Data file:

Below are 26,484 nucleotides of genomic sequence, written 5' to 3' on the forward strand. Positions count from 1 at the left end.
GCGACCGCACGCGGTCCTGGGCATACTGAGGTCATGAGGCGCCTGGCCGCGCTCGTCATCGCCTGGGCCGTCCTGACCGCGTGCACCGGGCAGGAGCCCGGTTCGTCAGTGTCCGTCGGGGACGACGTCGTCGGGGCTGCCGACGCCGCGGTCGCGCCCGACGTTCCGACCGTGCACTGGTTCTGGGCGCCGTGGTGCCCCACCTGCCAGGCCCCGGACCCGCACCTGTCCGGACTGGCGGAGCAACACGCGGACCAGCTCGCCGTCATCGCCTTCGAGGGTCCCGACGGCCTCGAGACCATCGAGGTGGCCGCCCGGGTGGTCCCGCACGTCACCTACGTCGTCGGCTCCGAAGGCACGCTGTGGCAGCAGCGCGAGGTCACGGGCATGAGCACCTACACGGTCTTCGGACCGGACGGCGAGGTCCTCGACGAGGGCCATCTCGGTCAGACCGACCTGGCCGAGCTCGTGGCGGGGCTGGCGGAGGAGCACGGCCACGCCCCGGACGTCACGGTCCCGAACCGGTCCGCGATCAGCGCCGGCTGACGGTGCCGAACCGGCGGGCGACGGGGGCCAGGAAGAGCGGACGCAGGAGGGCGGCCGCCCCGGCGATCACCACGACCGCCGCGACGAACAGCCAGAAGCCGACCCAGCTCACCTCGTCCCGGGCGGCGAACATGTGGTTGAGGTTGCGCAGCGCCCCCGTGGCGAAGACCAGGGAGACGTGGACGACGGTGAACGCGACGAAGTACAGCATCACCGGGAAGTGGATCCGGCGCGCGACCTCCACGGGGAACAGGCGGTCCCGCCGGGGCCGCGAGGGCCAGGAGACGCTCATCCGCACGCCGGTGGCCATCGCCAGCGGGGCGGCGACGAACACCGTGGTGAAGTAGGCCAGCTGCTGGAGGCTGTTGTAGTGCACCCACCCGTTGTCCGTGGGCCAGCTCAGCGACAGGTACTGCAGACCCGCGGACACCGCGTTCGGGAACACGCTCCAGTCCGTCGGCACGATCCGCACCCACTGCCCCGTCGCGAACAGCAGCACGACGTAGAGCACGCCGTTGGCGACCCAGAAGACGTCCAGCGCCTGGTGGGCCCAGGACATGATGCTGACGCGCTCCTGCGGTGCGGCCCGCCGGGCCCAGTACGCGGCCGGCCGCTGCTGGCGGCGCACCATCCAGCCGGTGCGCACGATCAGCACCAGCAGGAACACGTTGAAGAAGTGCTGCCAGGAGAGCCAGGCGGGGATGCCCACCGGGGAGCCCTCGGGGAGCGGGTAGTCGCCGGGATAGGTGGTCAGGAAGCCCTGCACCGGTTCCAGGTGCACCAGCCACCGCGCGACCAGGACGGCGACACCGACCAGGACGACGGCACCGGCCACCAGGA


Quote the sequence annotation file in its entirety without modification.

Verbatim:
Below are 26,484 nucleotides of genomic sequence, written 5' to 3' on the forward strand. Positions count from 1 at the left end.
GCGACCGCACGCGGTCCTGGGCATACTGAGGTCATGAGGCGCCTGGCCGCGCTCGTCATCGCCTGGGCCGTCCTGACCGCGTGCACCGGGCAGGAGCCCGGTTCGTCAGTGTCCGTCGGGGACGACGTCGTCGGGGCTGCCGACGCCGCGGTCGCGCCCGACGTTCCGACCGTGCACTGGTTCTGGGCGCCGTGGTGCCCCACCTGCCAGGCCCCGGACCCGCACCTGTCCGGACTGGCGGAGCAACACGCGGACCAGCTCGCCGTCATCGCCTTCGAGGGTCCCGACGGCCTCGAGACCATCGAGGTGGCCGCCCGGGTGGTCCCGCACGTCACCTACGTCGTCGGCTCCGAAGGCACGCTGTGGCAGCAGCGCGAGGTCACGGGCATGAGCACCTACACGGTCTTCGGACCGGACGGCGAGGTCCTCGACGAGGGCCATCTCGGTCAGACCGACCTGGCCGAGCTCGTGGCGGGGCTGGCGGAGGAGCACGGCCACGCCCCGGACGTCACGGTCCCGAACCGGTCCGCGATCAGCGCCGGCTGACGGTGCCGAACCGGCGGGCGACGGGGGCCAGGAAGAGCGGACGCAGGAGGGCGGCCGCCCCGGCGATCACCACGACCGCCGCGACGAACAGCCAGAAGCCGACCCAGCTCACCTCGTCCCGGGCGGCGAACATGTGGTTGAGGTTGCGCAGCGCCCCCGTGGCGAAGACCAGGGAGACGTGGACGACGGTGAACGCGACGAAGTACAGCATCACCGGGAAGTGGATCCGGCGCGCGACCTCCACGGGGAACAGGCGGTCCCGCCGGGGCCGCGAGGGCCAGGAGACGCTCATCCGCACGCCGGTGGCCATCGCCAGCGGGGCGGCGACGAACACCGTGGTGAAGTAGGCCAGCTGCTGGAGGCTGTTGTAGTGCACCCACCCGTTGTCCGTGGGCCAGCTCAGCGACAGGTACTGCAGACCCGCGGACACCGCGTTCGGGAACACGCTCCAGTCCGTCGGCACGATCCGCACCCACTGCCCCGTCGCGAACAGCAGCACGACGTAGAGCACGCCGTTGGCGACCCAGAAGACGTCCAGCGCCTGGTGGGCCCAGGACATGATGCTGACGCGCTCCTGCGGTGCGGCCCGCCGGGCCCAGTACGCGGCCGGCCGCTGCTGGCGGCGCACCATCCAGCCGGTGCGCACGATCAGCACCAGCAGGAACACGTTGAAGAAGTGCTGCCAGGAGAGCCAGGCGGGGATGCCCACCGGGGAGCCCTCGGGGAGCGGGTAGTCGCCGGGATAGGTGGTCAGGAAGCCCTGCACCGGTTCCAGGTGCACCAGCCACCGCGCGACCAGGACGGCGACACCGACCAGGACGACGGCACCGGCCACCAGGA